Fintech is a rapidly expanding segment, seeing some of the fastest expansion in Q1 2014 globally since the early 2000s. It is gradually revolutionising how businesses interact and consumer transact. However, fintech venture capital flows have remained relatively sobering while the segment has not seen the headline-grabbing start-up acquisitions witnessed in e-commerce, mobile messaging or social media. Clearly, fintech businesses face greater challenges than other technology ventures, and here is why.
Trust takes time
Unlike with social media or gaming, trust becomes a major sticking point in fintech services. Financial trading platforms, settlement systems and low latency financial messaging architecture, for example, all require additional layers of privacy and security. Both consumers and businesses want a mature fintech product, rather than one that could experiment with their money. A business-to-business sales partnership model between a start-up and a traditional financial organisation is made difficult by strict regulations, while innovative products take time to be cleared by traditional finance. Unlike a mobile messaging platform, fintech services cannot afford security breaches, making the room for error much narrower.
A highly regulatory environment
Finance is one of the most regulated industries worldwide, with different economies often implementing contrasting measures. A fintech payment system could have an open road for growth in one country but be completely shut off from mass markets in another. A new product has to be tailored individually to each market and cannot expect the rapid growth in users that a mobile messaging app might see. In the USA, for example, fintech firms have to comply with regulation at the federal level as well as the state level, with every state rolling out its own regulations. Scaling up to different markets is therefore expensive and complex. Unlike traditional banking structures, fintech entrepreneurs rarely have developed relationships with regulators.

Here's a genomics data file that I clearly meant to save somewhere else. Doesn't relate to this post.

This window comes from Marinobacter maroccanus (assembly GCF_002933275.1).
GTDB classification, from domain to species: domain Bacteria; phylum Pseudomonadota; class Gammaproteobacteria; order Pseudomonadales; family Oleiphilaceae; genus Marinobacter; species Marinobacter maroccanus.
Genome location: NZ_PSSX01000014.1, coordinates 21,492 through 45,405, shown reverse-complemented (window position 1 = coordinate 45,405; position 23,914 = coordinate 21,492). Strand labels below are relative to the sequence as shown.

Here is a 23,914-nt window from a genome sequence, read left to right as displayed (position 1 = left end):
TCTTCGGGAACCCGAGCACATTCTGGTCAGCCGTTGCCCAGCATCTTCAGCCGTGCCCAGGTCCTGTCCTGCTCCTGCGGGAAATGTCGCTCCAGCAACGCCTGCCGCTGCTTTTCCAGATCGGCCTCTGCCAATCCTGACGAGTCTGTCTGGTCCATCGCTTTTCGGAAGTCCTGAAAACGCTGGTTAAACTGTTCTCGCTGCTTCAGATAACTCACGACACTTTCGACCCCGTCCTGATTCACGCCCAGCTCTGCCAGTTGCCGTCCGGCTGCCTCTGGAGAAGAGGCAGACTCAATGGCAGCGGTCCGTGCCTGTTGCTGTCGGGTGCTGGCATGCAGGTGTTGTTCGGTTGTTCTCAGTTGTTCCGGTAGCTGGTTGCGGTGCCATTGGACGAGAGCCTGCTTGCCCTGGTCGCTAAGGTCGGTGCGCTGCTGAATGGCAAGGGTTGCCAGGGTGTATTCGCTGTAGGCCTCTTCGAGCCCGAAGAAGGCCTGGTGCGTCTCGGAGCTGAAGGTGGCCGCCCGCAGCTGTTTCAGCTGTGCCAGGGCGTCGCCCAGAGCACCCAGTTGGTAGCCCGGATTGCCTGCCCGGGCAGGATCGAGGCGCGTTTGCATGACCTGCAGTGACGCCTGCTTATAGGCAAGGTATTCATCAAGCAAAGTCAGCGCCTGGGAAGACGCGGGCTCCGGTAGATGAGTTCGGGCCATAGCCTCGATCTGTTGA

Limited add-on opportunities and difficult data collection
Unlike in social media or other end-user focused industries, the financial market offers little opportunities to leverage network effects by expanding virally. Consumers are highly unlikely to share financial information and businesses are keen to keep their internal fiscals private, which eliminates add-on value operations such as analytics or market statistics that could be sold to corporates. Similarly, collecting financial data for market expansion or consumer targeting is difficult and time-consuming, not the same as a digital TV start-up looking to analyse viewer figures, for example. Fintech companies therefore usually have a core product range that cannot be overly expansive or easily transfer to other areas. There is a natural limit to product innovation.
Nonetheless, despite the various obstacles, fintech opportunists can see significant returns if they manage to overcome the challenges. The financial segment is highly lucrative and is the glue that ties the global economy together, meaning the potential for revenues is huge.
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